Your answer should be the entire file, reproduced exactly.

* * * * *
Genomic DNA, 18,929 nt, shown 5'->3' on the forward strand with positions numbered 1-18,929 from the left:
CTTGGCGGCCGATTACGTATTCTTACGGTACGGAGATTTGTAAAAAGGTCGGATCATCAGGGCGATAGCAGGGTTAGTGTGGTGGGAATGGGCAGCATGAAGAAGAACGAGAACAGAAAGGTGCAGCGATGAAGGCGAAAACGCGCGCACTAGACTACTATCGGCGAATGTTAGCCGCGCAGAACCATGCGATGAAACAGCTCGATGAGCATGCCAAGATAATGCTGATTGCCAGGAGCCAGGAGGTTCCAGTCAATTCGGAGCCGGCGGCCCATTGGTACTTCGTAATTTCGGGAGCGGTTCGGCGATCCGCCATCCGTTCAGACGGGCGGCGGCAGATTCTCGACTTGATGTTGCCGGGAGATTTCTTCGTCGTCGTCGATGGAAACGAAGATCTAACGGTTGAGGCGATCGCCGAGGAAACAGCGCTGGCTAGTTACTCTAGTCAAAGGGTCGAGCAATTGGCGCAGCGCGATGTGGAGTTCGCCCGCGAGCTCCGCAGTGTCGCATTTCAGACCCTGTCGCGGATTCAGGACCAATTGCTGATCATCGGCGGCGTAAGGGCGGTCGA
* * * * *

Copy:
Genomic DNA, 18,929 nt, shown 5'->3' on the forward strand with positions numbered 1-18,929 from the left:
CTTGGCGGCCGATTACGTATTCTTACGGTACGGAGATTTGTAAAAAGGTCGGATCATCAGGGCGATAGCAGGGTTAGTGTGGTGGGAATGGGCAGCATGAAGAAGAACGAGAACAGAAAGGTGCAGCGATGAAGGCGAAAACGCGCGCACTAGACTACTATCGGCGAATGTTAGCCGCGCAGAACCATGCGATGAAACAGCTCGATGAGCATGCCAAGATAATGCTGATTGCCAGGAGCCAGGAGGTTCCAGTCAATTCGGAGCCGGCGGCCCATTGGTACTTCGTAATTTCGGGAGCGGTTCGGCGATCCGCCATCCGTTCAGACGGGCGGCGGCAGATTCTCGACTTGATGTTGCCGGGAGATTTCTTCGTCGTCGTCGATGGAAACGAAGATCTAACGGTTGAGGCGATCGCCGAGGAAACAGCGCTGGCTAGTTACTCTAGTCAAAGGGTCGAGCAATTGGCGCAGCGCGATGTGGAGTTCGCCCGCGAGCTCCGCAGTGTCGCATTTCAGACCCTGTCGCGGATTCAGGACCAATTGCTGATCATCGGCGGCGTAAGGGCGGTCGA